Over the years, we have attempted to walk their development path together – with roaster members of Cooperative Coffees directly involved in their projects. For example: the roaster Higher Grounds Trading supported potable water wells in Maya Vinic communities; the roasters Alternative Grounds and Development & Peace promoted the Maya Vinic story to open Canadian markets; and many other roaster members helped facilitate workshops to improve understanding of export market realties and quality criteria.  

At Cooperative Coffees, we are proud of our role when we see Maya Vinic commercial managers negotiate better prices for higher quality coffee, both on our own contracts as well as contracts they negotiate with their other buyers.  

“With buyers like Coop Coffees, we are able to go beyond a trading partnership,” says Maya Vinic advisor Luis Alvarez. “Together, we have created a strategic alliance. And not having to worry each year where we will sell our coffee, frees us up to concentrate on important projects like improving yields and quality and launching new projects.”

Now, 10 years later and in celebration of our lasting partnership in trade, Maya Vinic will be hosting our 2012 assembly meeting in Chiapas – bringing our importing staff and roaster members together with producer representatives from 12 producer coops across Latin America. Some 40 people will spend four days visiting communities and farmers’ fields, exchanging ideas and experiences in organic production, and debating the opportunities and challenges we face in the ever-changing landscape of fair trade.

During this gathering, we expect a heated debate regarding the proposal to include large-scale plantations in the USA-based, Fair-Trade-for-All project. From the small-scale producer perspective, this initiative  flies directly in the face of what fair trade pioneers set out to accomplish.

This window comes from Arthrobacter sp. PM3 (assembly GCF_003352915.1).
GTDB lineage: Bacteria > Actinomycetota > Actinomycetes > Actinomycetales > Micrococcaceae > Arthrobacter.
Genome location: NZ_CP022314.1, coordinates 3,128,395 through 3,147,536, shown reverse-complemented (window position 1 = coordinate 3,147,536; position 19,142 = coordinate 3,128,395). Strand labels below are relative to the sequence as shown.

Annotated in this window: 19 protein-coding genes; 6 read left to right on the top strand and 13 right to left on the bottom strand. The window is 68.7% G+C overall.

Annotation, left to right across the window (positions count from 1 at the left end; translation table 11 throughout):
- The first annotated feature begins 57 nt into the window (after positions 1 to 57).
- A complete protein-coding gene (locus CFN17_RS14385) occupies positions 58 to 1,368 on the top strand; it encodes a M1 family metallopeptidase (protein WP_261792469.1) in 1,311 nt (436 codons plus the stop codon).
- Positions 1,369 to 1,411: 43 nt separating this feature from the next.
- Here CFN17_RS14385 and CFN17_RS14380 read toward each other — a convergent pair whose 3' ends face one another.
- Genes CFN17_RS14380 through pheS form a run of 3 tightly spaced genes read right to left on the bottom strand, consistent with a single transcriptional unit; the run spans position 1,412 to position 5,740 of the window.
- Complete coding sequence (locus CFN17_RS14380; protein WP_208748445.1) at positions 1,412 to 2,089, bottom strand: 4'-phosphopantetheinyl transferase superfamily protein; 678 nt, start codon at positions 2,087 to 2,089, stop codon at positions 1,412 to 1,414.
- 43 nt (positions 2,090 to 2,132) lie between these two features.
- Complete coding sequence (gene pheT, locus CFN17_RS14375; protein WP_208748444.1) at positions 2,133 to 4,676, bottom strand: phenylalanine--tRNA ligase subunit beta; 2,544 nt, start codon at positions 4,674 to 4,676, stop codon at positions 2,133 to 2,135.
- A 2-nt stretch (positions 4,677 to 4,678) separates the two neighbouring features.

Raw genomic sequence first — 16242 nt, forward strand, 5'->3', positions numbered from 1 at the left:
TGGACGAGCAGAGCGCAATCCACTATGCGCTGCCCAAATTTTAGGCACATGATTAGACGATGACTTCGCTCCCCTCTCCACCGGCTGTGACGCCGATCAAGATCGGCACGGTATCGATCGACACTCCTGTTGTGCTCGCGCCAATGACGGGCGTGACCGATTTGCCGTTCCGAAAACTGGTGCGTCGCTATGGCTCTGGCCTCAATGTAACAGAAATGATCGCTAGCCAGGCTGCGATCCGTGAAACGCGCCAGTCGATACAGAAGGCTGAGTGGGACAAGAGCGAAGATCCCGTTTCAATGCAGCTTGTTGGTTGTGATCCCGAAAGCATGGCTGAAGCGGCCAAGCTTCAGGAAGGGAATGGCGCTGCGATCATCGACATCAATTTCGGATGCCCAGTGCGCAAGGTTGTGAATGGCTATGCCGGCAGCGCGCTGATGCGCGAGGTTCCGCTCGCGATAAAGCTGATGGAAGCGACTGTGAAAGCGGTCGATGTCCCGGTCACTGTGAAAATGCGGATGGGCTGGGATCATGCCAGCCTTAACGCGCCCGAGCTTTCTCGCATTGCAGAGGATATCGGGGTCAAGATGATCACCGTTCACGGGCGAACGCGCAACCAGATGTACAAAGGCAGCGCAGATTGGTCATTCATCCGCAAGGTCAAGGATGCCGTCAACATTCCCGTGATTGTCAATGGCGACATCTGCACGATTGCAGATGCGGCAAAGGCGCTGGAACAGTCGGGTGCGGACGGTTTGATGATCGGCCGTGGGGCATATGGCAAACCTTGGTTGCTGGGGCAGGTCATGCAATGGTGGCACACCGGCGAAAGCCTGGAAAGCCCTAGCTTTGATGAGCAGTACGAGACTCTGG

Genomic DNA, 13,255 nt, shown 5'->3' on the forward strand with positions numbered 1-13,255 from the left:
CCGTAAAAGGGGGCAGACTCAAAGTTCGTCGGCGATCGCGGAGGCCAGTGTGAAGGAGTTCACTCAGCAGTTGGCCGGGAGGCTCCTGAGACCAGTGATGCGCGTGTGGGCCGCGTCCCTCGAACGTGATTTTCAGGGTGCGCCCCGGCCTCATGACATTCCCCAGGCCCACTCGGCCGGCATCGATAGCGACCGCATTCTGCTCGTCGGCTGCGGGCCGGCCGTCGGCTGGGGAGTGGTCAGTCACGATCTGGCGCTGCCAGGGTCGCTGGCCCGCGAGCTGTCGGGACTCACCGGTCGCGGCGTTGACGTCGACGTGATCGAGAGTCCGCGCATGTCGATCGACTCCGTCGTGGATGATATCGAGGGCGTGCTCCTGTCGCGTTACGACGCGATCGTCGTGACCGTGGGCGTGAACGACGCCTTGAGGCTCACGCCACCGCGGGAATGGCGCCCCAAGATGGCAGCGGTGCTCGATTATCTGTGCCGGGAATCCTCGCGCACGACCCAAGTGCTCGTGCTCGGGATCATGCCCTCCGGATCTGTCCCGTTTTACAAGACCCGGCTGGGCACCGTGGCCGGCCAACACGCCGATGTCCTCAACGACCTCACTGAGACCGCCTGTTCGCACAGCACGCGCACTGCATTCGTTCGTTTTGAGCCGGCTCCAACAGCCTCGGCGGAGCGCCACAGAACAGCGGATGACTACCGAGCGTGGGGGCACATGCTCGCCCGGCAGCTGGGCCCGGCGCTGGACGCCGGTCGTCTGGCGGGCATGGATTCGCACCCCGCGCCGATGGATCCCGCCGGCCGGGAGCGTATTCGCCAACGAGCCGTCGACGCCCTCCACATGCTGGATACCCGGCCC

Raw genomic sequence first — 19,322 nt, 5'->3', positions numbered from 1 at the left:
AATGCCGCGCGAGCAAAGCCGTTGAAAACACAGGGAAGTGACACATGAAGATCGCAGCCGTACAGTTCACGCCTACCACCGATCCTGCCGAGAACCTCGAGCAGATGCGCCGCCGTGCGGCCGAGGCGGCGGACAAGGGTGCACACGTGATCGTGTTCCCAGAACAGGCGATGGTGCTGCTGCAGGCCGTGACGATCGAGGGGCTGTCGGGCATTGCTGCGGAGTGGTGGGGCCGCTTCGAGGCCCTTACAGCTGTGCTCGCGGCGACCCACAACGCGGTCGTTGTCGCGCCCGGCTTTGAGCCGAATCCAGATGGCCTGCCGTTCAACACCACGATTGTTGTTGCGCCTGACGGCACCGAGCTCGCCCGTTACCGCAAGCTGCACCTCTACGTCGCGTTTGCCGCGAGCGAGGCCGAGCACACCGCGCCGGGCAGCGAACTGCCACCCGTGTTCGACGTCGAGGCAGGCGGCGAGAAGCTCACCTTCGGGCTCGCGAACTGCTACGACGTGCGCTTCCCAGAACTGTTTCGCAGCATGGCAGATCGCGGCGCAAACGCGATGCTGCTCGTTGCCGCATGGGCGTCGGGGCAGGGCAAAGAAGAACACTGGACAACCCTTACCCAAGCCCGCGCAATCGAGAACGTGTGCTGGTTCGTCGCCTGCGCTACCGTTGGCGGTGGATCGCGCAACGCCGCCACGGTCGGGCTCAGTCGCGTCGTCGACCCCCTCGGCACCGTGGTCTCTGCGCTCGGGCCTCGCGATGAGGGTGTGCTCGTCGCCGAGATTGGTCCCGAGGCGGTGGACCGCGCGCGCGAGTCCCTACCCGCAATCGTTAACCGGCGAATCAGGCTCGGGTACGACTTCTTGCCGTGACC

To unravel how we got to this place, we need to look at how the FairTrade Labeling Organization (FLO) historically focused on “growth strategies” that shifted both its thinking and the face and the focus of what fair trade intended to accomplish as a values driven enterprise. Take this to its tragic-comedy extreme and you have TransFair USA (re-baptized Fair Trade USA, cum “Fair-Trade-for-All”) distorting and diluting the basic concepts of fair trade to the point that we now barely recognize what we’re talking about when someone utilizes the term.  

Allowing plantation coffee to be called “fair trade” is like calling “clean” coal “green energy” on par with solar and wind: insofar as “green energy” sourcing targets could be met using “clean” coal, then true green energy sources like solar and wind are sabotaged. Similarly, calling plantation coffee “fair trade” threatens to displace true small farmer produced fair trade coffee. Clean is better than dirty coal but is still not “green”; ethical labor conditions on plantations is better than exploitative but is still not “fair trade”. Fair trade first and foremost means trading with small family farmers who own their own farms.